A group of concerned Lawrence County, Pennsylvania residents are furious to find out that an Islamic group has bought the local Youth Development Center and refuses to answer any questions as to its purpose.
There are more questions than answers about the future of the 143-acre, state-owned property that has been vacant for the past four years. People want to know what will be developed there and who the mysterious high bidder is.
The state just recently accepted the highest of three bids on the property from an Islamic company called HIRA Education Services. But there are questions about the company’s plans for the land.
The company is headquartered in an apartment in Newark, New Jersey. It employees one person and generates $41 million in annual revenue. That is plenty to raise a HUGE amount of questions!
On its website, HIRA say it’s a consulting firm with “a mission to promote the ongoing success of Islamic schools,” adding, “We offer our services to Islamic schools that are not getting aid from the government.”
Concerned citizens expressed their fears over the state’s acceptance of a $400,000 bid at a local council meeting. It was the highest of three bids submitted to the state for the 143 acre complex that has set vacant for the last four years.
Tensions were running so high that people were wanded with a metal detector before being allowed into the meeting of the Shenango Township supervisors.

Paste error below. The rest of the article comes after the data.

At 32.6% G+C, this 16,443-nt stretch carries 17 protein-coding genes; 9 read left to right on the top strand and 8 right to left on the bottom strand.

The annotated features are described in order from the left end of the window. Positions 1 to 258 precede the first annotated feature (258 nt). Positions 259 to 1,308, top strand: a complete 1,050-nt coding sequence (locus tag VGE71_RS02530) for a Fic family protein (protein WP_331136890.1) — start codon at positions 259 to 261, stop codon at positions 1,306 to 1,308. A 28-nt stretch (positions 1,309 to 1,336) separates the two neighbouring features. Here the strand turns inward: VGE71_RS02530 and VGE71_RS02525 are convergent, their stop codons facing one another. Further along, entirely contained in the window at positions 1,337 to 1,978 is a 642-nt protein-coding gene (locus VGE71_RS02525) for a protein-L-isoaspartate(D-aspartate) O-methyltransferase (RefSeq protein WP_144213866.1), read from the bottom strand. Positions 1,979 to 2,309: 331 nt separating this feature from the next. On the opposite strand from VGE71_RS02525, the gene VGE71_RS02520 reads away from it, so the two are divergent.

In fact, so many people showed up that the fire department put a safety limit on how many people were allowed inside the building. The rest sat on chairs outside. Also, not knowing what to expect, heavy equipment was parked nearby for crowd control purposes.
“No one knew it was even back on the market and then we hear someone got the bid for $400,000. Now, we don’t know a thing about this group,” said Shenango Township resident Shirley Sallmen.
According to its website, Hira Educational Services of North America is a consulting firm based in New Jersey that provides services to Islamic schools.
“I would like to see an investigation done on what exactly are their plans to develop this property,” said Lawrence County resident Sheila Stiegler. “We don’t need to become like Pittsburgh and become a sanctuary city.”
Even though their hands are tied, Shenango Township supervisors are also concerned about the sale of the property. They outlined their concerns in a letter to the state.
“Maybe if the company actually returned our phone calls or answered our questions, we wouldn’t have as many questions,” said supervisor Al Burick.
According to the Pennsylvania Department of General Services, the sale is not a done deal. A spokesperson says Hira has 15 days to sign the sales agreement and return a deposit. After that’s received, Hira would then have 60 days to close on the property.
Why is this being done so secretly? Why did the right people not do due diligence in this sale? There are a dozen unanswered questions here and with good reason. Messages left by news organizations have yet to be returned by Hira Educational Services of North America. Shenango Township officials say they haven’t had any luck reaching the firm either, which concerns residents.
Someone best be answering some questions.
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